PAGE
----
The Convention on Modern Liberty, which is due to take place in central London and across the UK on Saturday 28 February, has grown from a single event to a massive movement for change, say its organisers.
The main Convention (www.modernliberty.net), backed by civil rights charity Liberty, the Guardian newspaper, Joseph Rowntree Trusts and the openDemocracy website - with support from a host of other civic organisations, including religion and society think-tank Ekklesia - will take place at the Institute of Education in London next weekend.
There are also parallel Modern Liberty events in Belfast, Birmingham, Bristol, Cambridge, Cardiff, Glasgow and Manchester (http://www.modernliberty.net/satellite-conventions).
"This has grown beyond our wildest expectations," an organiser told Ekklesia.
The aim of the four-nation event, which crosses many political and social boundaries, is to galvanise opinion, analysis and action from the grassroots to challenge "attacks on fundamental freedoms under pressure from counter-terrorism, financial meltdown and the database state."
One of the key figures in bringing together the Convention on Modern Liberty is Anthony Barnett from openDemocracy, a writer, political commentator and former founder of Charter 88.
"Sixty years ago Britain was a proud co-author of the Universal Declaration of Human Rights and Fundamental Freedoms," he declares. "Now it is increasingly centralized, abandoning its historic principles some of which date back to the Magna Carta."
"We are entering a dangerous period in our country. Economic turmoil threatens profound hardship and disharmony. Disenchantment with politics is growing and even legitimate protest is threatened by an unprecedented programme of challenges to our rights, freedoms and democracy," says Barnett.
ID cards, detention without trial, restrictions on the right to protest, massive data accumulation by the state and corporate interests, attacks on human rights legislation, CCTV monitoring, stop and search power, and the abuse of anti-terror laws are among the many issues that will be examined at the Convention - which also has a range of high-profile speakers,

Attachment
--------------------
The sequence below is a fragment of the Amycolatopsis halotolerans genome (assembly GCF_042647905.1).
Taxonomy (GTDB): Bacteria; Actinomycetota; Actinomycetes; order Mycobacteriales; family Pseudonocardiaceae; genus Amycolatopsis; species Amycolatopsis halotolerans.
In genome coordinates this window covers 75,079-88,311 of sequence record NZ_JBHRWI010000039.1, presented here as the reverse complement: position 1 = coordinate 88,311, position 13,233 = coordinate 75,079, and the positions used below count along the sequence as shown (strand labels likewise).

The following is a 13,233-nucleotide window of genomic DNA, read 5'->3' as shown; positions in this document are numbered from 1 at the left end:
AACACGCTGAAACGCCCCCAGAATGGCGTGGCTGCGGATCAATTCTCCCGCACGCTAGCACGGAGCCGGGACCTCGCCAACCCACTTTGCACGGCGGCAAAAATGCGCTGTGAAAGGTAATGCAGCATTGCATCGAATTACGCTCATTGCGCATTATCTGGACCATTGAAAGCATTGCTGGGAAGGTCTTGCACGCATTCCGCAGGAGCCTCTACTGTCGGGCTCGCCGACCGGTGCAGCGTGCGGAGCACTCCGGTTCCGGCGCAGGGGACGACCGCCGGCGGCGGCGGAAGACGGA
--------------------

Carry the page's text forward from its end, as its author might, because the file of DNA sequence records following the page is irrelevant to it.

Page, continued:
One of the many issues being tackled is "faiths and freedoms" (http://tinyurl.com/c6xwu4), in a seminar which will feature Christian, Jewish and Muslim contributors.
Fundamental human rights have been supported from many religious quarters, but it they have also been challenged or seen as a threat in others.
Ekklesia's Simon Barrow, who will chair the "faiths and freedoms" session, says: "The Convention on Modern Liberty embodies the new kind of people-driven politics that can emerge as traditional political institutions waver under growing worldwide pressures, and as they are tempted to resort to authoritarian measures."
"Similar challenges face organisations based around religion and belief," he adds. "Will faith groups turn in upon themselves, resort to aggressive popularism and shy away from sharing free public space with others? Or can they develop global understandings of citizenship and shared responsibility, rooted in the reflectiveness of their own specific traditions, which open doors and expose abuses of power?"
The London Convention on Modern Liberty event, which will attract over 1,000 people, has already sold out. But there is good news for those who want to be involved but can't get there or to one of the parallel regional and national events, says organiser Guy Aitchison: "It will now be possible to follow the Convention live via webcast on www.modernliberty.net thanks to Global MIX."
Aitchison explains: "We will be broadcasting all the keynote speeches, the plenary sessions and the main sessions taking place in the Logan Hall live on our website."
The Convention has already received considerable national media publicity, and has launched a document outlining sixty freedoms which are being threatened by government action or inaction.
A 'liberty central' web debate has been launched by one of the co-sponsors, The Guardian: http://www.guardian.co.uk/commentisfree/libertycentral